Curtis Stone Makes It Rain Truffles at Maude
Stone also loves how Piedmont, with its location at the foot of the Alps, can feel “autumnal and wintery even when it’s hot.” It’s a place where people eat pastas and braised meats, including a lot of veal, year-round. Hearty dinners paired with Barolo and Barbaresco provide lots of comfort here, while truffles add striking hits of luxury.
So Stone’s forthcoming October-through-December Piedmont tasting menu at Maude in Beverly Hills will offer an elegant but still rustic take on this part of northwest Italy.
“Some of it is interpretive,” Stone says of the menu. “Most of it is pretty straight down the line, and it lends itself to big powerful flavors like black and white truffle.”
There’s ravioli filled with braised veal and topped with black truffle. There’s also Marin Sun Farms young beef with foie gras, sweetbread, and coins of black truffle. The Marin Sun Farms meat, from milk-fed California calves that are allowed to freely room and eat some grass, is like a hybrid between veal and beef.
The tasting menu, which Stone expects to cost $175 and include around eight courses plus some smaller bites, will also include pastas like delicate agnolotti stuffed with rocchetta cheese. The agnolotti dish resembles a next-level plate of macaroni and cheese even before it’s kicked into a higher stratosphere with an optional white truffle supplement. The truffle supplement, which will be market price, possibly around $125, will be added when the fall/winter truffle season kicks in and Maude can make it rain truffles the way Stone wants. The supplement will also include white truffle shaved over the to-be-determined smaller bites and also an additional pasta that might be an open-faced, lasagna-style dish.
Maude executive chef Justin Hilbert, head sommelier Andrey Tolmachyov, and director of restaurant operations Ben Aviram went to Piedmont for menu research in July. Stone decided to give up his spot on the trip because he was already quite familiar with the region. He used to have a girlfriend in Rome, and they visited Piedmont frequently. (He would like to clarify, though, that this romance was back when he lived in London, long before he met his wife.)
Yet Stone’s love affair with truffles began even earlier than that. He was a young cook working for legendary chef Marco Pierre White at the Grill Room at Café Royal in London. A shipment of white truffles arrived, and it was unlike anything Stone, who is from Australia, had ever experienced.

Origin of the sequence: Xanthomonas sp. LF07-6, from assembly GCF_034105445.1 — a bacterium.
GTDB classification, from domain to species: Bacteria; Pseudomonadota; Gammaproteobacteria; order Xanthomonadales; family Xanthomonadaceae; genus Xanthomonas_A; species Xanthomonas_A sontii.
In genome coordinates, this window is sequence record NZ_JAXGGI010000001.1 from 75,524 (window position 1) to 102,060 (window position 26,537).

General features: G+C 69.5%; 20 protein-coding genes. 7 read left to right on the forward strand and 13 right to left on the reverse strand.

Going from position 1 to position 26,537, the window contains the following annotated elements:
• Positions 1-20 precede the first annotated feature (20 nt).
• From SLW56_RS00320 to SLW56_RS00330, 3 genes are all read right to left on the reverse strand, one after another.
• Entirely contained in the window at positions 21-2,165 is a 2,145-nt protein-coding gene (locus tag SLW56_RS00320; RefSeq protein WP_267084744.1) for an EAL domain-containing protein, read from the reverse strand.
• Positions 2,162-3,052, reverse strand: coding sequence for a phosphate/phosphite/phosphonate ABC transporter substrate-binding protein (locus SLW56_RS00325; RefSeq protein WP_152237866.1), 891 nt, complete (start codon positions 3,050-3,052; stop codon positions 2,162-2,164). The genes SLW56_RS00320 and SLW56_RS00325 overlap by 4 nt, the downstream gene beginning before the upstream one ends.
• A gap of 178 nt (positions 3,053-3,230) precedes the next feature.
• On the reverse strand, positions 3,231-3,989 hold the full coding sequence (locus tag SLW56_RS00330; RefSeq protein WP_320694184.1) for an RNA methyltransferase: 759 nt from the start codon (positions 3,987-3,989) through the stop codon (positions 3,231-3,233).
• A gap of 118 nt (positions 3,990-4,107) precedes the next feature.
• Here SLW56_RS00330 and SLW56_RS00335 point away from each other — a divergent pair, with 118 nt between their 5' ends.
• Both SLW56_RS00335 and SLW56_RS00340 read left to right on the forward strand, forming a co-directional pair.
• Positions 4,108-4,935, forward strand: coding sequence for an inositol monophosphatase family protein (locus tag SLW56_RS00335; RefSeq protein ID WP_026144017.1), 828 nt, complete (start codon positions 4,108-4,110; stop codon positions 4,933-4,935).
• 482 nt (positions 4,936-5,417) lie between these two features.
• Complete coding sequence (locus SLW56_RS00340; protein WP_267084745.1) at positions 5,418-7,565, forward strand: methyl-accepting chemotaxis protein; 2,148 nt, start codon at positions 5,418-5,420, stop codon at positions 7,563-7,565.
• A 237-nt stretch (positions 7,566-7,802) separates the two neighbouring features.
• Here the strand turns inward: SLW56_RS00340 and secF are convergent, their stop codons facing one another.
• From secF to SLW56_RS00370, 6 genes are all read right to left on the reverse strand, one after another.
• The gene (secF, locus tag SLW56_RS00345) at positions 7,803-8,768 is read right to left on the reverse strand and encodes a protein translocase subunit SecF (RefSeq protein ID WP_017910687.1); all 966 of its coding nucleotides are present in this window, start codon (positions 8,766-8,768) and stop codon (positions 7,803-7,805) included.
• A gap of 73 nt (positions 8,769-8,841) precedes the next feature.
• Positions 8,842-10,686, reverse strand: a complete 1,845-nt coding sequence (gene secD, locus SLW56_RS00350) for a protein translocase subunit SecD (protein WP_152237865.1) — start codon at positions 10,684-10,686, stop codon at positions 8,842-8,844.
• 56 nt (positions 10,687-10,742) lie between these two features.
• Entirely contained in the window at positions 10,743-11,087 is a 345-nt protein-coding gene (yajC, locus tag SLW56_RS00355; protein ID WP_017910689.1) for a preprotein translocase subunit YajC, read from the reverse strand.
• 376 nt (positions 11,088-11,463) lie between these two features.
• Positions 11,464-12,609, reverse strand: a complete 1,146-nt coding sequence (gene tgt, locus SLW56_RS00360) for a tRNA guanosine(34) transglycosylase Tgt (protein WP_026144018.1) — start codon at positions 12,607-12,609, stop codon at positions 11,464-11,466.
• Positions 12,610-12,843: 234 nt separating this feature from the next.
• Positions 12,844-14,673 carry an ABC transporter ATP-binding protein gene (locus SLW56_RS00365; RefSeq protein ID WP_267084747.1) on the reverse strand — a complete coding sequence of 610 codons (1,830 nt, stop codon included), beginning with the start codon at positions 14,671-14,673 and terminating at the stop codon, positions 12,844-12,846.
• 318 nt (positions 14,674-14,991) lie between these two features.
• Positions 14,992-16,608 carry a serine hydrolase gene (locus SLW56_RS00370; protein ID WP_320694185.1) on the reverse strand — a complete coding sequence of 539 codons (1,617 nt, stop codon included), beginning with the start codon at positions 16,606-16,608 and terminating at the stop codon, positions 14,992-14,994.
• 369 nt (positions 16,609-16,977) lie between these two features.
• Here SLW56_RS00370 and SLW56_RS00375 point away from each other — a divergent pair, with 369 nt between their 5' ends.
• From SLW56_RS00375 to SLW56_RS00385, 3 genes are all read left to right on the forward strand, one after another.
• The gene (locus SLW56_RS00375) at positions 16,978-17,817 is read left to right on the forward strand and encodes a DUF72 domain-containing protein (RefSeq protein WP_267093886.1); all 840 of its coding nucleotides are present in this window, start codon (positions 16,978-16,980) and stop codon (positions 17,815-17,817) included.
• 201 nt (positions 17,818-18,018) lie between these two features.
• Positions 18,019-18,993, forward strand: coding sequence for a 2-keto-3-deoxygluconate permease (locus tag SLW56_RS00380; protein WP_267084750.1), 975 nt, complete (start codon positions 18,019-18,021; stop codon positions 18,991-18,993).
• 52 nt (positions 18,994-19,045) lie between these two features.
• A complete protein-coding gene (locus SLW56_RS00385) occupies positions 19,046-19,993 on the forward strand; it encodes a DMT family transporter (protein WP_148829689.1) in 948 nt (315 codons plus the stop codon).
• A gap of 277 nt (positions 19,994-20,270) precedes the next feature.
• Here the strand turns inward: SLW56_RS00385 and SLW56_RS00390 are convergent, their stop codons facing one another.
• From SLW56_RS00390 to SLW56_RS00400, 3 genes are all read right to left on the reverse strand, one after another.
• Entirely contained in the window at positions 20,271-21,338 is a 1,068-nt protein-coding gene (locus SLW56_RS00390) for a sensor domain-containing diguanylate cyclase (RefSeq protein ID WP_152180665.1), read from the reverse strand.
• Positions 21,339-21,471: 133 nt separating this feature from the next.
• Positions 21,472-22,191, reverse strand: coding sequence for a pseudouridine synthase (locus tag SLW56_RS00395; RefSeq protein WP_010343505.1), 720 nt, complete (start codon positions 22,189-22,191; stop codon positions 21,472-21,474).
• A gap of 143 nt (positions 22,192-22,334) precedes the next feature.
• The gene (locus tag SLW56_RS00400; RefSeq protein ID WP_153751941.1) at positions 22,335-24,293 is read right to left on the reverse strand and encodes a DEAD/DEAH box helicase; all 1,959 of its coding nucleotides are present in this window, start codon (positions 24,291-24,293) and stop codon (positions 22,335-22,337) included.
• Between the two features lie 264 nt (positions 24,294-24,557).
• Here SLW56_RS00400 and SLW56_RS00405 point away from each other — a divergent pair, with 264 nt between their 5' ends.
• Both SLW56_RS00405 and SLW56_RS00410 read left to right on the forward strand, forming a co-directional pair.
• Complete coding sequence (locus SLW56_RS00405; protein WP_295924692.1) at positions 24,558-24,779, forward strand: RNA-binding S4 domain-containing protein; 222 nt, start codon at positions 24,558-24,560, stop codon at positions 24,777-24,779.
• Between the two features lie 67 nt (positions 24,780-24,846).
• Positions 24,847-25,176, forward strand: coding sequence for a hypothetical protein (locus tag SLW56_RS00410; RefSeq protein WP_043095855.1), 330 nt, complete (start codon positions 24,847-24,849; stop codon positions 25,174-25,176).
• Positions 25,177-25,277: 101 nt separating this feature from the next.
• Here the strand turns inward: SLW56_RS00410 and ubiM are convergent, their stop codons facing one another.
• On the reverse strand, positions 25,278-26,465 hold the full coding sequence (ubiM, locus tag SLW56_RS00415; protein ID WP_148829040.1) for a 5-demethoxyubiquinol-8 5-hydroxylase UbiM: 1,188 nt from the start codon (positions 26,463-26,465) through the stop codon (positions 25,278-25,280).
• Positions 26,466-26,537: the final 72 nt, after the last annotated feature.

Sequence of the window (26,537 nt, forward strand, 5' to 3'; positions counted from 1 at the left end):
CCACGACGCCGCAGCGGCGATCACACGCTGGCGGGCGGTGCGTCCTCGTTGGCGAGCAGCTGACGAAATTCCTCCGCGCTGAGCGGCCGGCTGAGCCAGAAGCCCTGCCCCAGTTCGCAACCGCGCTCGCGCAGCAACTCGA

“The smell just blew me away,” Stone says. “It was like working with a precious stone. I just fell in love with the flavor.”
One good thing about his Maude squad going to Piedmont in July without him, Stone says, is that the trip didn’t happen during white truffle season. So he didn’t have any FOMO about a truffle-hunting expedition.
Back when he was running the kitchen at White’s Quo Vadis in London, Stone helped the local Observer Food Monthly newspaper section with a piece about chefs’ favorite ingredients. The story involved Stone going to Piedmont. That’s where he met Alba truffle heiress Olga Urbani and her family. That’s where he marveled at how truffles were found and then made ready for consumption. Even being in a processing room with bags of truffles and watching truffles get cleaned with a toothbrush seemed idyllic to Stone.
“If you’re going to be in a factory, this is how to do it,” Stone says. “Just the smell of the room is fantastic.”
Meanwhile, truffle-hunting with dogs sniffing around in search of the precious ingredients was an unforgettable experience for Stone. Truffle-hunting happens on wintry mornings. It’s frigid and damp, and you’re getting muddy.
“It’s one of the most instinctual things,” Stone says. “It’s freezing cold and you’re bright-eyed with sweaters and scarves and beanies. You’re effectively walking around the woods with a dog and stopping at most trees.”
After you’re done, you’ll probably want some pasta, meat, and wine.
Maude, 212 S. Beverly Dr., Beverly Hills, 310-859-3418